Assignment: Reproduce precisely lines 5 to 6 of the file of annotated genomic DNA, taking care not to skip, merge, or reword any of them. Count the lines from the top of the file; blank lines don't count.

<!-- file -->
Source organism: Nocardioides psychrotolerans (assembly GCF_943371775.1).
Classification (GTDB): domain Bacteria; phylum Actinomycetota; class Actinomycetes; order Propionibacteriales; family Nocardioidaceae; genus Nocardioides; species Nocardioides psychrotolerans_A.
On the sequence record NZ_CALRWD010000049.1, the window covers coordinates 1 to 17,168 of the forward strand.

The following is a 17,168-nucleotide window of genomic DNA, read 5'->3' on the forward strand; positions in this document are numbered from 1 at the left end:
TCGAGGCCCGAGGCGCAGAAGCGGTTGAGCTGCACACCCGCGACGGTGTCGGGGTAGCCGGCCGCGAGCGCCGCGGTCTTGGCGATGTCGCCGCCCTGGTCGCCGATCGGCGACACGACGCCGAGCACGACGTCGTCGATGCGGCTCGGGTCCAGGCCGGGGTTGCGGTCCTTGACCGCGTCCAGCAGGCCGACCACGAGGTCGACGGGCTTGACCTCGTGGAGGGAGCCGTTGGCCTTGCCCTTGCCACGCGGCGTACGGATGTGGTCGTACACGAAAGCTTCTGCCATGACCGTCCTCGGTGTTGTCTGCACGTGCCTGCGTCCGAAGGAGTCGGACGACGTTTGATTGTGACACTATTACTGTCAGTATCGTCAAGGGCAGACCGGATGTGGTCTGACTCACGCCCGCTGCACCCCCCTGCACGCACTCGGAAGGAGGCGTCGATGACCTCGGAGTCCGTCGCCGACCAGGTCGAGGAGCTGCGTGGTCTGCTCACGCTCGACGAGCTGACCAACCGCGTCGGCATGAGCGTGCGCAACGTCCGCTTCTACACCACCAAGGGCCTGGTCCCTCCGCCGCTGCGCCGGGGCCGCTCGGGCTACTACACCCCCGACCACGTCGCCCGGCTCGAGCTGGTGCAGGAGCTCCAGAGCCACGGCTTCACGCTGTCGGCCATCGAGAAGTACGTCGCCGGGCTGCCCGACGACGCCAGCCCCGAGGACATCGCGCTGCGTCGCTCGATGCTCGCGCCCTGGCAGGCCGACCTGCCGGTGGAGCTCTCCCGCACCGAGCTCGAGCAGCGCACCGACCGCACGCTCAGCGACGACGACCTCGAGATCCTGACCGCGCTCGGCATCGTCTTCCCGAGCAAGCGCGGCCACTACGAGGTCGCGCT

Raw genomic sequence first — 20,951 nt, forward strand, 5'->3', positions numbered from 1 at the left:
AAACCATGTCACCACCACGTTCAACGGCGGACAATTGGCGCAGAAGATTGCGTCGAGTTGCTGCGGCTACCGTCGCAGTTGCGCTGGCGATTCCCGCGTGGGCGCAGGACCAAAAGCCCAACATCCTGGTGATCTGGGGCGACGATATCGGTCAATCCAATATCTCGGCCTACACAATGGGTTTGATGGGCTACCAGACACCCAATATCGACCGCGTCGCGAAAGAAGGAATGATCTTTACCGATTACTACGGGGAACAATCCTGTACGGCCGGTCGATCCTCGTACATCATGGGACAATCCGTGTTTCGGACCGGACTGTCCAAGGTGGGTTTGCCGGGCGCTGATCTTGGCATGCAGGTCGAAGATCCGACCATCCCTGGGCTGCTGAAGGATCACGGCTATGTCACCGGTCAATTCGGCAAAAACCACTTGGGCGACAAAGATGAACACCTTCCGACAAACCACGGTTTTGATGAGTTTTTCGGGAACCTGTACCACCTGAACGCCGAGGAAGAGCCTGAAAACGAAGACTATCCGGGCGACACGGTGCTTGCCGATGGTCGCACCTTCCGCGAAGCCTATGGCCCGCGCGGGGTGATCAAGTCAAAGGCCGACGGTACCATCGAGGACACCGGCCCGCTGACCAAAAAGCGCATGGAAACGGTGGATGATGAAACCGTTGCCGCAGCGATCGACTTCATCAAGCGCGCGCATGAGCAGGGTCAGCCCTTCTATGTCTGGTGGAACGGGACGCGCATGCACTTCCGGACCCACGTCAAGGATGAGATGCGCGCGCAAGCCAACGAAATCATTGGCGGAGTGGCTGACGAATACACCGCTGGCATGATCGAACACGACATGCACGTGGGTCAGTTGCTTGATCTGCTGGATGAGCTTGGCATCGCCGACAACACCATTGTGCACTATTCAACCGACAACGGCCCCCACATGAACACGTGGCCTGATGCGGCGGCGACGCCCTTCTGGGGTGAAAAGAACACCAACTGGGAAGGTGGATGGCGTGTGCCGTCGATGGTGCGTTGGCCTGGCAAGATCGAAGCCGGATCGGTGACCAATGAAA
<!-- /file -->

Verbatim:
TCGAGGCCCGAGGCGCAGAAGCGGTTGAGCTGCACACCCGCGACGGTGTCGGGGTAGCCGGCCGCGAGCGCCGCGGTCTTGGCGATGTCGCCGCCCTGGTCGCCGATCGGCGACACGACGCCGAGCACGACGTCGTCGATGCGGCTCGGGTCCAGGCCGGGGTTGCGGTCCTTGACCGCGTCCAGCAGGCCGACCACGAGGTCGACGGGCTTGACCTCGTGGAGGGAGCCGTTGGCCTTGCCCTTGCCACGCGGCGTACGGATGTGGTCGTACACGAAAGCTTCTGCCATGACCGTCCTCGGTGTTGTCTGCACGTGCCTGCGTCCGAAGGAGTCGGACGACGTTTGATTGTGACACTATTACTGTCAGTATCGTCAAGGGCAGACCGGATGTGGTCTGACTCACGCCCGCTGCACCCCCCTGCACGCACTCGGAAGGAGGCGTCGATGACCTCGGAGTCCGTCGCCGACCAGGTCGAGGAGCTGCGTGGTCTGCTCACGCTCGACGAGCTGACCAACCGCGTCGGCATGAGCGTGCGCAACGTCCGCTTCTACACCACCAAGGGCCTGGTCCCTCCGCCGCTGCGCCGGGGCCGCTCGGGCTACTACACCCCCGACCACGTCGCCCGGCTCGAGCTGGTGCAGGAGCTCCAGAGCCACGGCTTCACGCTGTCGGCCATCGAGAAGTACGTCGCCGGGCTGCCCGACGACGCCAGCCCCGAGGACATCGCGCTGCGTCGCTCGATGCTCGCGCCCTGGCAGGCCGACCTGCCGGTGGAGCTCTCCCGCACCGAGCTCGAGCAGCGCACCGACCGCACGCTCAGCGACGACGACCTCGAGATCCTGACCGCGCTCGGCATCGTCTTCCCGAGCAAGCGCGGCCACTACGAGGTCGCGCT

Raw genomic sequence first — 20,951 nt, forward strand, 5'->3', positions numbered from 1 at the left: